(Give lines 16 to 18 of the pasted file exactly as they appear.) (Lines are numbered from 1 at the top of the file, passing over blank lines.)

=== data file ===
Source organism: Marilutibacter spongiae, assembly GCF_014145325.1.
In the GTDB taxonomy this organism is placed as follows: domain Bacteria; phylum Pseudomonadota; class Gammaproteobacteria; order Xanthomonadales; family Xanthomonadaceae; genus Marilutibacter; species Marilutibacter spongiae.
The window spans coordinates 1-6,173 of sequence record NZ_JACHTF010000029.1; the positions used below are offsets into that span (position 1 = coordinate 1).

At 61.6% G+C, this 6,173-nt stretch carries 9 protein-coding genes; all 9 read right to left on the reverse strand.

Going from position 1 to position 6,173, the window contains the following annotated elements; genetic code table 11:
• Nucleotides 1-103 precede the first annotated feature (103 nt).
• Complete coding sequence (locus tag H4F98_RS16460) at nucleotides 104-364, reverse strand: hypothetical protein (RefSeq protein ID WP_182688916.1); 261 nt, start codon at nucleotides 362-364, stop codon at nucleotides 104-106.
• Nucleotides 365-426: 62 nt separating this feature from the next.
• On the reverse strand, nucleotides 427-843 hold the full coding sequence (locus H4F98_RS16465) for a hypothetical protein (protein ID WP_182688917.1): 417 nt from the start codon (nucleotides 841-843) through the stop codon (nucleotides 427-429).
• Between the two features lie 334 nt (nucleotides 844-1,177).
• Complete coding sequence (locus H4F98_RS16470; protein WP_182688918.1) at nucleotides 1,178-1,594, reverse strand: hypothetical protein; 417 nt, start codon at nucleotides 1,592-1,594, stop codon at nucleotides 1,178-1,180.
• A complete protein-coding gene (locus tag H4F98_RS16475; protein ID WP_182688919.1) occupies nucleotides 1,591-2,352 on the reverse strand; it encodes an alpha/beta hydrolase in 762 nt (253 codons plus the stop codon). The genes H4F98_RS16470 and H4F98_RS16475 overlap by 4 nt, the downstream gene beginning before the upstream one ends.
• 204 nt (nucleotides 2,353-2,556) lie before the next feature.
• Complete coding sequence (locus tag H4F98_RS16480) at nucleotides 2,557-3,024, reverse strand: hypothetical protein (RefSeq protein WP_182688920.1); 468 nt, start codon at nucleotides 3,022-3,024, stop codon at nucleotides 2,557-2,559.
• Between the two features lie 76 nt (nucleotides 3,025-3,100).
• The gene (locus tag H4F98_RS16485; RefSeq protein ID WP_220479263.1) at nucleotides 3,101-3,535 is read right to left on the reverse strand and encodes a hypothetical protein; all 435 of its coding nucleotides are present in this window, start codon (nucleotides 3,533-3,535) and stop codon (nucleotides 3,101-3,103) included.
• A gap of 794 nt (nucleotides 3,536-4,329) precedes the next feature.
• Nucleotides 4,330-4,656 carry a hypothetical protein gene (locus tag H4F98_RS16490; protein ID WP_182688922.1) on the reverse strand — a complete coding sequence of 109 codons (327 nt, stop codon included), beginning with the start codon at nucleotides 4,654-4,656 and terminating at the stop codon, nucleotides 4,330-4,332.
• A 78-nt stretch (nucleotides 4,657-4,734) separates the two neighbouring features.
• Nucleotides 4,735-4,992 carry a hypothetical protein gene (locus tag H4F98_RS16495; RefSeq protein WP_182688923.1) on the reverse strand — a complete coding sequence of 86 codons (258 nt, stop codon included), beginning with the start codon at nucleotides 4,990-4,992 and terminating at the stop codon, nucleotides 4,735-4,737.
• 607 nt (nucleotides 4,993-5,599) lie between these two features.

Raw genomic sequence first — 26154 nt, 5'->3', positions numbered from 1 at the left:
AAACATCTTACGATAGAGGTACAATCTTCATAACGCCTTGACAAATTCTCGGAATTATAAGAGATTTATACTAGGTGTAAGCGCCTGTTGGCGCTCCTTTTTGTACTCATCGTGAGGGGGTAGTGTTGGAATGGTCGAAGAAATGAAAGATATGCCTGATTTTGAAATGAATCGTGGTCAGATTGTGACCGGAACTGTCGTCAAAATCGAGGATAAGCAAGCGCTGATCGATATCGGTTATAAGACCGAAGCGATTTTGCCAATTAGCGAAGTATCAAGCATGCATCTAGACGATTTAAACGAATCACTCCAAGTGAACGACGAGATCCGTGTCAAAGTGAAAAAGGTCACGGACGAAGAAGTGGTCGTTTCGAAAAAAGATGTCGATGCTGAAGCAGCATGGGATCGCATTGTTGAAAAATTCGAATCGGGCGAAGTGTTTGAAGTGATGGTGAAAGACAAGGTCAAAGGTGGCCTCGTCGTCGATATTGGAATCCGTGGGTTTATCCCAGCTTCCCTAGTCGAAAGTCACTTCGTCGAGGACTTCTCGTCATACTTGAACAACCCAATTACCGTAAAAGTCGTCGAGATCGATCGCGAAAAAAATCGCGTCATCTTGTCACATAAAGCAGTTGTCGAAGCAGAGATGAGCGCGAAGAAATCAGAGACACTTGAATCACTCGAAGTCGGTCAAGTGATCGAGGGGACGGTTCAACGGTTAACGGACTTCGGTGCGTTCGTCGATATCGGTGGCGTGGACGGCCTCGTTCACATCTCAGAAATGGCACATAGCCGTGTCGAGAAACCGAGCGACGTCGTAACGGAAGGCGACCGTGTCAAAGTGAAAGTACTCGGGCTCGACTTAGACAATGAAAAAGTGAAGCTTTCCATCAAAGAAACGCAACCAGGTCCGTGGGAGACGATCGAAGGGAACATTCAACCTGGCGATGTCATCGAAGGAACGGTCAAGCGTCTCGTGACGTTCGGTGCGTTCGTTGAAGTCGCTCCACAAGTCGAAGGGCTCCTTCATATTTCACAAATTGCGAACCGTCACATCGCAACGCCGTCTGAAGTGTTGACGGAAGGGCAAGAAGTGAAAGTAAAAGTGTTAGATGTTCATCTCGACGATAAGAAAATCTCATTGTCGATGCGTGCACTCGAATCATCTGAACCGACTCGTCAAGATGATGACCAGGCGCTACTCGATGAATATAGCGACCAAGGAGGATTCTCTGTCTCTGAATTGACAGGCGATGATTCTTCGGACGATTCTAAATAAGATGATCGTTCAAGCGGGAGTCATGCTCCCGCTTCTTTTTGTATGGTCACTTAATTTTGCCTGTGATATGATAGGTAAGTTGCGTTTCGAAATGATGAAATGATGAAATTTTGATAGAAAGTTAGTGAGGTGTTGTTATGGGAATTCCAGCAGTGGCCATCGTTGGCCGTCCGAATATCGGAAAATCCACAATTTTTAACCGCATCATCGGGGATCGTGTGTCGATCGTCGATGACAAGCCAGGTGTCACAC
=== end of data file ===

• The gene (locus tag H4F98_RS16485; RefSeq protein ID WP_220479263.1) at nucleotides 3,101-3,535 is read right to left on the reverse strand and encodes a hypothetical protein; all 435 of its coding nucleotides are present in this window, start codon (nucleotides 3,533-3,535) and stop codon (nucleotides 3,101-3,103) included.
• A gap of 794 nt (nucleotides 3,536-4,329) precedes the next feature.
• Nucleotides 4,330-4,656 carry a hypothetical protein gene (locus tag H4F98_RS16490; protein ID WP_182688922.1) on the reverse strand — a complete coding sequence of 109 codons (327 nt, stop codon included), beginning with the start codon at nucleotides 4,654-4,656 and terminating at the stop codon, nucleotides 4,330-4,332.